Telstra cops complaints from four rival telcos

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Telstra cops complaints from four rival telcos

The Australian Competition and Consumer Commission (ACCC) has received notification of five telecommunications access disputes under Part XIC of the Trade Practices Act 1974.

These disputes relate to Telstra's supply of the Line Sharing Service (LSS), Wholesale Line Rental (WLR) and Local Carriage Service (LCS) respectively.

The following parties have each separately notified the ACCC of a LSS access dispute with Telstra; EFTel Limited notified on 18 December 2007; Wideband Networks Pty Ltd notified on 9 January 2008, and; Primus Telecommunications Pty Ltd notified on 17 January 2008. Digiplus Pty Ltd notified the ACCC of a telecommunications access dispute on 20 December 2007 concerning the price at which Telstra supplies it with WLR services.

Telstra notified the ACCC of an access dispute with Digiplus on 24 January 2008 concerning its supply of LCS to Digiplus – and specifically the untimed local call for the supply of the LCS.

The ACCC has commenced the arbitration processes for these access disputes. Given that the arbitrations be conducted in private, the ACCC will not be making any public comment at this stage.

Independent telecommunications analyst Paul Budde said complaints between telecommunication providers are common all over the world however other countries have regulatory bodies with more power to act in these disputes.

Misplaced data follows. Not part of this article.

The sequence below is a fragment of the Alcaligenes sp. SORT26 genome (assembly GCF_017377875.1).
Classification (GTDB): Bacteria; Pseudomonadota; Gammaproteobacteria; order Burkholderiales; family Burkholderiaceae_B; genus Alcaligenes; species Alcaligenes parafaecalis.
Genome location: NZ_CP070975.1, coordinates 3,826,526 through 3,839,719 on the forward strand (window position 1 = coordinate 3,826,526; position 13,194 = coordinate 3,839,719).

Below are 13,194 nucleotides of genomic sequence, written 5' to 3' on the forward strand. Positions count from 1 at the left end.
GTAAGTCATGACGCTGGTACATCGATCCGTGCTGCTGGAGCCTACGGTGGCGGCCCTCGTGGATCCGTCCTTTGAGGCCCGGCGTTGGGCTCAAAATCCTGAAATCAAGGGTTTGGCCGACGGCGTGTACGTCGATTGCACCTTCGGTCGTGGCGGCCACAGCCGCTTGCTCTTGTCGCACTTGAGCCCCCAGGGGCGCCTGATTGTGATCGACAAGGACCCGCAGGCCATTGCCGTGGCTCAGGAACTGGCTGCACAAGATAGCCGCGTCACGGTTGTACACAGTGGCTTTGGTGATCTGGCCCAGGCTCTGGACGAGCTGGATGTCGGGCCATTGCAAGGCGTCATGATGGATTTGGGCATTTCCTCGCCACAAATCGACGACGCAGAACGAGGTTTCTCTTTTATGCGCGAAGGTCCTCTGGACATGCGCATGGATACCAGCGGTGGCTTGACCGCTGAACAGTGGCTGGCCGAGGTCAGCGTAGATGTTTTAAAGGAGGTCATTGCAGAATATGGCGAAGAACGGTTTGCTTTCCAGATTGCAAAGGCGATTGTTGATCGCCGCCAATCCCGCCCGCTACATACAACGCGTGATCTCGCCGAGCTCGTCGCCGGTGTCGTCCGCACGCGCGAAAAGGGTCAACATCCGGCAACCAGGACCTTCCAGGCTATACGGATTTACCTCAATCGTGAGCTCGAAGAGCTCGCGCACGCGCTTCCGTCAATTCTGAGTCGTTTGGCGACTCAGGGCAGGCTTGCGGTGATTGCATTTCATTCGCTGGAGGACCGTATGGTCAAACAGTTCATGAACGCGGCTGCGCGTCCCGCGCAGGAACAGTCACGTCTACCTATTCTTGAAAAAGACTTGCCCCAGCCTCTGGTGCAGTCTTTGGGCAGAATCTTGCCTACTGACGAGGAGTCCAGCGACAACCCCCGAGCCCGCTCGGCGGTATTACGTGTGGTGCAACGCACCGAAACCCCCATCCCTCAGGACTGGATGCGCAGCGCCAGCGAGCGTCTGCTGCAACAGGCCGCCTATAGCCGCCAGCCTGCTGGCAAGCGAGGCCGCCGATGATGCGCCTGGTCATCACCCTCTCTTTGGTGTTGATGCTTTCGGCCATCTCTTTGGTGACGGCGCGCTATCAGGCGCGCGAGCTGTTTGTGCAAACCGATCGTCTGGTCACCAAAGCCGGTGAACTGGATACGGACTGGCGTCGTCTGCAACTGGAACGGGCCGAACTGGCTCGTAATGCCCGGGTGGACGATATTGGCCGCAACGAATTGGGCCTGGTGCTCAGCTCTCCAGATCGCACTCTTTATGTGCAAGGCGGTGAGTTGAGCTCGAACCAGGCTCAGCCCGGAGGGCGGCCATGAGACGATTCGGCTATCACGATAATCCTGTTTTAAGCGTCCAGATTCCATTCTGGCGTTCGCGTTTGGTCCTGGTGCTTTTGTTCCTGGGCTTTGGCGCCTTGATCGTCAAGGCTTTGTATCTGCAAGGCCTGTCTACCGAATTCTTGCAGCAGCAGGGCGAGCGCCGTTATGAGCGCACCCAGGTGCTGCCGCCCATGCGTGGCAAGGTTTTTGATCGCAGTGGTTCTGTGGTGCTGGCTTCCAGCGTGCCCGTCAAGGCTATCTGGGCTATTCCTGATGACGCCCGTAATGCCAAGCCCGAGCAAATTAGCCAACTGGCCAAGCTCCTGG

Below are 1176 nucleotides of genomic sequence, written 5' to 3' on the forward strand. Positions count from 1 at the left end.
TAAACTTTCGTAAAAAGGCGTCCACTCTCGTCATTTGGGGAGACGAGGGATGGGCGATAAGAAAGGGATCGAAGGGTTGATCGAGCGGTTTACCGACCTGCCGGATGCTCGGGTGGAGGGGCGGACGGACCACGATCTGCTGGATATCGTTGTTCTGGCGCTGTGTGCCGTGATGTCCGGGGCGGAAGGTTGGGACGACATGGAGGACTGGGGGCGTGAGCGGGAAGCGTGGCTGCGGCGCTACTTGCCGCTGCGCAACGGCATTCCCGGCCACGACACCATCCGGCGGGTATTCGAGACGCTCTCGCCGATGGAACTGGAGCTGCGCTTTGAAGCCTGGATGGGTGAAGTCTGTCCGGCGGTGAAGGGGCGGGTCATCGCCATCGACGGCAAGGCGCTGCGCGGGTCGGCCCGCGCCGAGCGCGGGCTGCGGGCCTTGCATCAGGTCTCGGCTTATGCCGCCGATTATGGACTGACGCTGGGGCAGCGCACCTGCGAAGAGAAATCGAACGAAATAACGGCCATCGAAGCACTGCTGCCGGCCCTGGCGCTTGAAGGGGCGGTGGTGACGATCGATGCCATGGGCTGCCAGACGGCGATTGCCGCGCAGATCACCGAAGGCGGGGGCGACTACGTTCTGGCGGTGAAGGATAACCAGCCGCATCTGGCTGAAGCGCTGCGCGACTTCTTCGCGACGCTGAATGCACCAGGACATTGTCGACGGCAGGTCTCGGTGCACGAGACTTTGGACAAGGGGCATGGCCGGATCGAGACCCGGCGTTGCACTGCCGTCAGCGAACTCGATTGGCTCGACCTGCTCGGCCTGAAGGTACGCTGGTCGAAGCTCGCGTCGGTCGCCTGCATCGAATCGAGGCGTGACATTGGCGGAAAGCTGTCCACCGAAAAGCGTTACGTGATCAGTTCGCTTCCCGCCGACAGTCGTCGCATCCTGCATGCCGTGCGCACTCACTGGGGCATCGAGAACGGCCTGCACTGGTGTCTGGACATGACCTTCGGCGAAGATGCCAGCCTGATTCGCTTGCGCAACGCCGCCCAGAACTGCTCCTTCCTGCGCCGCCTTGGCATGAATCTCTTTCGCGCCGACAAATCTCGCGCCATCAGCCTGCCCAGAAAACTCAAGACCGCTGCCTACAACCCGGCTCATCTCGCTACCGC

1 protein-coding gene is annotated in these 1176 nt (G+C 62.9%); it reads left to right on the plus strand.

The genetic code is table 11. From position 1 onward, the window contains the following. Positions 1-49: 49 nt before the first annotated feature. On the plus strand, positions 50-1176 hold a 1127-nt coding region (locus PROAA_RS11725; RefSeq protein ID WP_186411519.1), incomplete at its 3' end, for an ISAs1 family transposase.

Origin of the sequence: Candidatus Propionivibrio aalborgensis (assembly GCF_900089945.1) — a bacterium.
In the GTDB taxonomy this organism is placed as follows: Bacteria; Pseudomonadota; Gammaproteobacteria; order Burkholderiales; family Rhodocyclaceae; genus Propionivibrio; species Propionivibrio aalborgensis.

“The incumbent (Telstra) doesn’t care about winning the case, it will do whatever it can to delay the process and frustrate everyone involved,” he said.

Budde believes Telstra is able to manipulate the complaints process easily because smaller telco providers cannot afford the delay.

“It’s great for Telstra because it takes resources away from smaller companies and allows the incumbent to frustrate the process. Essentially Telstra’s whole aim is to create havoc in the market,” he said.

According to Budde the federal government is unable to do anything about this, because Telstra makes them jump through hoops.

“[Australia] has been stuck with this [situation] since 1997 and there have been hundreds of disputes, with Telstra continually dodging them and causing continuous frustration,” he said.

The government has to be able to move the telecommunication industry forward, especially with the need for technology like fibre networks and applications, said Budde.

“We cannot be stuck in the old system, it make us a laggard compared with the rest of the world. The previous government didn’t want to change anything because it was driving Telstra into privatisation and wanted it in the best condition,” Budde said. “With little regulation looming over Telstra, the previous government was able to sell it for a much higher price. The new government is not bound to Telstra and has more opportunity to make changes.”

Budde believes the changes need to be made sooner rather than later, although this can take some time.

“I believe the current government might start setting things in motion before the end of the year,” he said.
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